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In a World Focused on 3D Working, Why Is There Still a Demand for 2D?

Updated: Jan 31

In an industry that is constantly evolving and looking towards the newest methods of working, it can come as a surprise that although there is a will to move forward there isn’t always the way. SUMO’s Tony Rogers explains why although we are seeing an increasing shift towards full 3D outputs, we are regularly asked for traditional 2D deliverables.

2D plans and elevations at St Albans Cathedral

Above: 2D plans and elevations at St Albans Cathedral created by APR Services

So, Tony, what is your initial reaction to the continued work in 2D as opposed to shifting fully to 3D?

In our experience, our clients tell us that the use of 3D is generally only beneficial at the design stage of a project. Design professionals such as architects will often benefit by working in 3D. Although, most other trades within the building process continue to work in 2D. So with this mixture of client needs, I am not sure there will ever be a full shift to 3D.

In fact, 2D drawings are actually required throughout the entire build process by many trade professionals. Although it is possible to extract basic 2D drawings from 3D models, this process tends to need further manipulation.

The use of 3D can be inappropriate for many projects and environments due to the following factors:

  • 3D costs more to work with. It often requires a higher level of skill and more expensive equipment to interpret.

  • Creating work in 3D can generate an unnecessary level of detail. Meaning that you have a very complex and data hungry data set which is not needed.

You mentioned that 3D can be inappropriate for certain projects and environments. Can you tell us more?

Yes, the obvious area where this point is most true is Heritage work. Usually in Heritage projects, features aren’t square or regular. We find that everything is individual and needs to be drawn independently. Modelling in 3D to this level of detail for such projects is difficult as well as having the potential to be very expensive. That said, we can still capture the intricate details via 3D laser scanning. Then we generate the 2D output as discussed further below.

An example of a project such as this is St Albans Cathedral. APR Services (now part of the SUMO Group) have been surveying this site in stages for the last 15 years. The initial data captured using 3D laser scanning. We then used the scan data to provide detailed plans and elevations (often down to individual bricks) in 2D to meet the needs of the Conservation Architects.

2D survey deliverable from St Albans Cathedral.

Above: A section of the 2D survey deliverable from St Albans Cathedral.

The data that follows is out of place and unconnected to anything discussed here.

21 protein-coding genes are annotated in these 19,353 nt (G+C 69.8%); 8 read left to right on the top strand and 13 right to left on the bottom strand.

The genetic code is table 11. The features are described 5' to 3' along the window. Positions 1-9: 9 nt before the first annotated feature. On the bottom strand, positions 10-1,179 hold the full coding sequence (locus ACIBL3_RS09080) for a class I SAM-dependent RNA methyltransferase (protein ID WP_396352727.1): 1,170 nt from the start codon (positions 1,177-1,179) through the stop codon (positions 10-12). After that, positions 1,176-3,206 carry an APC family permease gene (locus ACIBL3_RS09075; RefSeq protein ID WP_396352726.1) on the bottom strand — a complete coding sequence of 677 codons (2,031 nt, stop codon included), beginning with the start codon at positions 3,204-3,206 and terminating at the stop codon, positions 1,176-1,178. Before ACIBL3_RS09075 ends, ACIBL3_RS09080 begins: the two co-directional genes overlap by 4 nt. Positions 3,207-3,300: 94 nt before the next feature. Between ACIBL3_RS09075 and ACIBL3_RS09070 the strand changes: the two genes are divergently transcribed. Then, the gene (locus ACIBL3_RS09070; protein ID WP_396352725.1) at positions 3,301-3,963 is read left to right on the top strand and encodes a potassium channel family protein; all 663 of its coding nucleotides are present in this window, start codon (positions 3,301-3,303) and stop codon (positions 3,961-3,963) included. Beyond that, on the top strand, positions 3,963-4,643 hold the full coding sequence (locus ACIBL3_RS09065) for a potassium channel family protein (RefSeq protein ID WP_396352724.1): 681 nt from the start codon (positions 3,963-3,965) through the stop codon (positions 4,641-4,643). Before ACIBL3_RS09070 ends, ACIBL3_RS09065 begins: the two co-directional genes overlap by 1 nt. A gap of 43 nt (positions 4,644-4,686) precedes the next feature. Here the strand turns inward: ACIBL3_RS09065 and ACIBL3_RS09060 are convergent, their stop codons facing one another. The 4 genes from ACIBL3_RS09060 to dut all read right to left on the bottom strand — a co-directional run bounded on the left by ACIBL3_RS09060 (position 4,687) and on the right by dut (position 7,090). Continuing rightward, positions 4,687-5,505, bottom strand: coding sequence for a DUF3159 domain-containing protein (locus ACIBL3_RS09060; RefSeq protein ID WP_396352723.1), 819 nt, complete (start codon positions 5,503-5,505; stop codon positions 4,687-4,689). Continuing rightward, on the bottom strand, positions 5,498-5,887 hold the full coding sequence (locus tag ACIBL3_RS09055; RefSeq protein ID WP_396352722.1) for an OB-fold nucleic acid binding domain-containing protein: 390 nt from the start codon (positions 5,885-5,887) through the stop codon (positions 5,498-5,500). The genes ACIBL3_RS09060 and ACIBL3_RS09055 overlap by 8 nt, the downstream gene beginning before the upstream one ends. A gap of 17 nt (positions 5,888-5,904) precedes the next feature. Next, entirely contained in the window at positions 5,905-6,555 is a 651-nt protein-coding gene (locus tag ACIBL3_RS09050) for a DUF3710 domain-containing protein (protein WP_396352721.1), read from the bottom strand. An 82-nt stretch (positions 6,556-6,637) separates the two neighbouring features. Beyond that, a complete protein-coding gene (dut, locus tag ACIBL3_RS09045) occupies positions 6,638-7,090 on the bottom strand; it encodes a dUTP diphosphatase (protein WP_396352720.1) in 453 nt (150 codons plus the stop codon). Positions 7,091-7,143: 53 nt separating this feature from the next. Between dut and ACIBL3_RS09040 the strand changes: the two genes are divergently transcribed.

St Albans Cathedral

Above: This photograph of the St Albans Cathedral shows the external appearance of the building. In the final survey drawing, the bricks have been individually drawn for the highest-degree of accuracy.

The walls of St Albans Cathedral are not straight. As well as this, other features are irregular and the floors are not level. 3D models would not be appropriate or useful as there too many irregularities within the building. This is generally expected from a building of this age.

So, what are the main challenges with 3D modelling Heritage sites?

3D software, such as Revit, is designed for creating new buildings and structures from scratch in a virtual environment. Whereas the sites that SUMO survey exist within the ‘real world’ and have to be portrayed in a CAD environment. 3D software (often ideal for the design stages) lacks the tools to measure the level of irregularity found on heritage structures.

What deliverables do SUMO generally produce as requested by clients?

In recent years, the wider use of Laser Scanners allows surveyors to capture everything easily in 3D in one mobilisation. This cuts the need for more visits to capture extra data. It also gives us the option to offer clients this data as a 2D and/or 3D deliverable. We can capture the finest details as a ‘cloud of points’ using the laser scanner. However, converting this point cloud data to 3D solid objects is not an easy task. This is because Meshes used during the modelling process are very heavy to manipulate. As well as this direct modelling is complex and time-consuming. Often we create 2D drawings or what we call ‘ortho images’ of complex features as this is all that is required for the work to carry on.

We can also provide the point cloud for clients to then model from themselves. This is becoming more common as clients can decide the tolerance they will model to, rather than the surveyor.

In addition, whilst 3D views make it easy to see how something looks, you cannot physically measure or manipulate them without specialist tools.

Can you give us a summary of why surveyors are still experiencing larger volumes of 2D requests?

The majority of clients request 2D drawings as they are still working or designing in 2D. This is often the case, particularly on the smaller projects. It is a slow transition to 3D. I believe advances in the software are still needed before it is going to become the ‘norm’. There is a need for skill advancements, as it’s not an easy task for many of the people using the information to be able to manipulate 3D models. We have been using 2D drawings for many centuries. So it is not surprising that it will be a while yet before we are all willing and able to give up the medium.

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